Then I became a mother. Of crying babies. Of two screaming, crying babies.

It was, to say the least, emotionally exhausting. {Oh, and it’s wonderful, amazing and life-changing and all that, too!}

But, in those early days, it was, at times, depressing.

And when those babies grew into toddlers …

Frustrating. Overwhelming.

And when those toddlers grew into big kids …

Easier. Much, much easier. And yet there are still many moments where I have to bite my tongue, breathe one of those deep, through-the-ribs-kinds of breaths …

and. walk. away.

Walk Away

I believe whole-heartedly in self-talk. Some might call them mantras. I call it nurturing myself. And, while, yes, this, too shall pass … there’s a whole lot more to say to ourselves when times are emotionally challenging. These sayings help me reframe a complicated situation so that I can react in a more balanced, calm way — all necessary when trying to live mindfully.

Whatever you call them — here are the phrases that I chant in my head when things are difficult in my life {and I am not just talking about raising children right now either. I use them at work ALL THE TIME.}

10 Real Mantras for Real Parents

{Trust} I used this a lot when things in our life were uncertain. I’m using it right now as I try and build this Awake community on this blog. I use it every single day when I send my girls off to school. We used it a lot when my husband took a great job pretty far away in order to get off unemployment. I Trust that this is all bigger than me. I trust the Universe is in charge here.

{Walk Away} Yeah, I’ve found myself knee-deep in an endless argument with a 5 year old. Uh-huh. Walk away. Really. Works like a charm.

{I choose peace} It’s really very simple. I choose peace. In everything that I do. Except when I’m on the phone with Verizon. I draw the line there.

{It is what it is} If I had to pick just one, this is it. I say it all day, throughout my day and rarely for anything related to raising children. This one is almost always used at work, in my role in our community and trying to make the world a better place. It’s also the most zen saying we can utter. It’s just … well, it is what it is.

{Just be kind} When the kids are having a rough day. When they’ve been less than. Just be kind. I say it to myself. I say it to them. Just be kind. It’s really that simple. And, remarkably, when I say it to them, it churns through my being as well. I am suddenly much more patient. So, just be kind.

{And this} When things are big — very big I say this to myself. And this. Another zen saying that just allows you to soak all of the feelings and emotions and chaos into one moment.

{What am I feeling?} I tend to gloss over my own emotions, walking around just doing, doing, doing and not feeling, feeling, feeling. Ever since I started doing these emotional check-ins, I have learned how my body responds to stress. So, if the kids are acting up and I do a check in, I know what I’m feeling and what I need to do for me BEFORE I respond to them. This is also great for recognizing when you know you just need to take a break from everything. It also tells me when I need to hole myself up and write a few thousand words — to get the crankies out.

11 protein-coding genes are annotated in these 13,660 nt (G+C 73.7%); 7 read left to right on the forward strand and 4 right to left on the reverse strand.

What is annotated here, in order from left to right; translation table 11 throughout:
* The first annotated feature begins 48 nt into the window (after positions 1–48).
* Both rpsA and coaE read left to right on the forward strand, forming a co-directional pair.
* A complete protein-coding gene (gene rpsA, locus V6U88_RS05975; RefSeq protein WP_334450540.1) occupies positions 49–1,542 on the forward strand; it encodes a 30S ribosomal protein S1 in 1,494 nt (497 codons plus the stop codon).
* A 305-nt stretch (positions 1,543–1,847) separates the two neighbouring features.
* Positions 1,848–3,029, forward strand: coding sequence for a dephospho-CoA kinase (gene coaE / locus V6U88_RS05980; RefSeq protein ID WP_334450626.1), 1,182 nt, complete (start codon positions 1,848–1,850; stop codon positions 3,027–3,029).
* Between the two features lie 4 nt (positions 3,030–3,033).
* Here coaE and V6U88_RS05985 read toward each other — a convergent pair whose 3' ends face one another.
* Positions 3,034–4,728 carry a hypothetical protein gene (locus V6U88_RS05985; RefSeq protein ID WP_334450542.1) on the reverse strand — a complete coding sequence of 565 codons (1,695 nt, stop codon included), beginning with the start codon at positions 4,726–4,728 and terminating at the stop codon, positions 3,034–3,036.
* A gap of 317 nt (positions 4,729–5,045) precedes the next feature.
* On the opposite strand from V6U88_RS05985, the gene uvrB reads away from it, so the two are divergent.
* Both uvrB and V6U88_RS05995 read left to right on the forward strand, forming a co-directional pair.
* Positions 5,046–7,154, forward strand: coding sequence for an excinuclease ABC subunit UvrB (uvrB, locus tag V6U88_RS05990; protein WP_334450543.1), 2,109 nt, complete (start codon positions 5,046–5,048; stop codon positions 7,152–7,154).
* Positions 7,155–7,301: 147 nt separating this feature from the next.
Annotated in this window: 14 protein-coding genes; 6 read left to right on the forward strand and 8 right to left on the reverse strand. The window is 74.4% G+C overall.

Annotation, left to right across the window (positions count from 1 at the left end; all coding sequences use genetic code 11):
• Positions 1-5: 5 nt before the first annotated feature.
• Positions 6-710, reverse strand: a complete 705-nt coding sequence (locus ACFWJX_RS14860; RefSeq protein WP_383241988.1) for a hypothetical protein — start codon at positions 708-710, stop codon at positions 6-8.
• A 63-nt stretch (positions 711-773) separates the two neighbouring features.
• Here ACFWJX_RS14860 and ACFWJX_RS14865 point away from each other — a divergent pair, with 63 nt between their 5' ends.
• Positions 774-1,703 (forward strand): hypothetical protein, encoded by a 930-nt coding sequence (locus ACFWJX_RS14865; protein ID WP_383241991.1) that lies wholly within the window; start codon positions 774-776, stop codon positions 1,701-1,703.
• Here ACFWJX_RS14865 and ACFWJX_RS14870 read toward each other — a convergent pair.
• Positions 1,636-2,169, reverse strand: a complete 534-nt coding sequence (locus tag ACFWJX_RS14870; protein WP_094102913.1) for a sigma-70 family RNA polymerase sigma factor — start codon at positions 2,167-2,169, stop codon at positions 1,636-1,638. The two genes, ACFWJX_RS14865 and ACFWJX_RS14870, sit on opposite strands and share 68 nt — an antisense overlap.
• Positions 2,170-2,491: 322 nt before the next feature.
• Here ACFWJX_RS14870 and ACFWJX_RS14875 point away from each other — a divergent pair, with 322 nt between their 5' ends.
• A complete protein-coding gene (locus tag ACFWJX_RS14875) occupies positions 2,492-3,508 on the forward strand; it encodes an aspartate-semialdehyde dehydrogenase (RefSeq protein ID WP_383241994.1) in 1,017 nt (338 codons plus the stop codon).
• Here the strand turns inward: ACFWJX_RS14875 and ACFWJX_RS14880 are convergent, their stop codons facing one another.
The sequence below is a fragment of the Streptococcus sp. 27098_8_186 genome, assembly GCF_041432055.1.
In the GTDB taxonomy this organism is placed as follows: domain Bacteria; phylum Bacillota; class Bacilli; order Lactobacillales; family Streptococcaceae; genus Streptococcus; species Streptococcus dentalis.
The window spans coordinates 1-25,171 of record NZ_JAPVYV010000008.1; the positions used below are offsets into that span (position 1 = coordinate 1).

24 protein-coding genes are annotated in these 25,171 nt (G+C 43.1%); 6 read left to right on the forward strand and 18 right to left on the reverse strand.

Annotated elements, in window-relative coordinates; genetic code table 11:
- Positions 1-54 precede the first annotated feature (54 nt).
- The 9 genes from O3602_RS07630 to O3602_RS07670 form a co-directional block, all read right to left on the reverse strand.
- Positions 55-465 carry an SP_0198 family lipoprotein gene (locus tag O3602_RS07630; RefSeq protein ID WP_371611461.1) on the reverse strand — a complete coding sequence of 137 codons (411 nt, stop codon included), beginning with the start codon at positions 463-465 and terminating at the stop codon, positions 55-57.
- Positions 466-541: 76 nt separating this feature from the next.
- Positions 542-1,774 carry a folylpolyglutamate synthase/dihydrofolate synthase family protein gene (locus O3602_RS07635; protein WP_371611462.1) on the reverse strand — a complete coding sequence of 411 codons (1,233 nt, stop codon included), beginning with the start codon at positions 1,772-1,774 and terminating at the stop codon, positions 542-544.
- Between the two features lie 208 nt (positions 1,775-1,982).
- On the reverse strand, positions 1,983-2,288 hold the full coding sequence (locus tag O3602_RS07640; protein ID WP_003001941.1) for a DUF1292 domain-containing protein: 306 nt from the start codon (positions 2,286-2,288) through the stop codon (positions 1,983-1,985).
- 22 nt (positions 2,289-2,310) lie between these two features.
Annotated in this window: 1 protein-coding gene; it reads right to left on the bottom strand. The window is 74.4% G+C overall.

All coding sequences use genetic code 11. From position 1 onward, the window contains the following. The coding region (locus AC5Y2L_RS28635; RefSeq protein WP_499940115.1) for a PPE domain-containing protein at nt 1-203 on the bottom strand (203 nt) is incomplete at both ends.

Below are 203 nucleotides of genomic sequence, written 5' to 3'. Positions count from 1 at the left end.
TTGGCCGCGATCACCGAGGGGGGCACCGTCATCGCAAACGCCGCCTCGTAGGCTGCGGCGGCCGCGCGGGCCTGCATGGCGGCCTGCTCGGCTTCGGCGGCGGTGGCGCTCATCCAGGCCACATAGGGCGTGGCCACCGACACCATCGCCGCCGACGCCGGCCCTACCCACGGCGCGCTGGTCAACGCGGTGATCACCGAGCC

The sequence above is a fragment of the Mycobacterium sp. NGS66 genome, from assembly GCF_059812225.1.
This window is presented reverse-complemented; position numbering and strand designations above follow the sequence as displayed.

{I got this} I’m not sure but lately this has been my mantra. Truly a mantra, too. I juggle a lot of things and yet … I’ve got this. Oddly enough, I just heard the Jennifer Hudson song with these same lyrics today on my Pandora station. It was hard not to crank it up at work.

{I am enough} By now this is pretty well known thanks to Tracey Clark. Still, it’s beautiful enough to repeat here because it’s so moving. So often we beat ourselves up for not doing enough, not being enough, not feeling enough, etc. This mantra is just organically soul-nourishing. Gosh, to think … I am enough. That is a wonderful state of mind for any person, any parent.

{Breathe} In. Out. One. Two. Three. Deeply. Often. Over and Over. All the time. When things are rough. When they are not. Just take deep breaths. This really make me pause and think — again, before I respond or act.

{I am thankful} Last but not least, in this past year, I am saying this more and more. I am thankful. I am thankful to have you in my life. I am thankful for this learning moment. I am thankful for this day, this breath, this sunrise.

There you have them — 10 real mantras for real parents. They are the hug you need at the moment when no one else is around. They are ways to heal in the moment when any other kind of stress release isn’t possible. We cannot always control our situations, but we most absolutely can control our thinking.”

For more, visit Shawn’s blog here.


Over the last year we tried to remember to scratch down little and big things that we were grateful for and stick them in an old pasta sauce jar labeled “Gratitude 2014”. On New Year’s Eve we took them all out and read them. Some were funny. Some drew us into silence. All of them made us remember how much happened in a year. How much we were given. How much there was to celebrate. And there was so much more…after we finished reading them all we kept thinking of things we forgot to add. It was just a meaningful experience and we enjoyed it so much, I decided to make a collage out of all our little scrappy gratitudes. And we started our new jar for all that 2015 holds!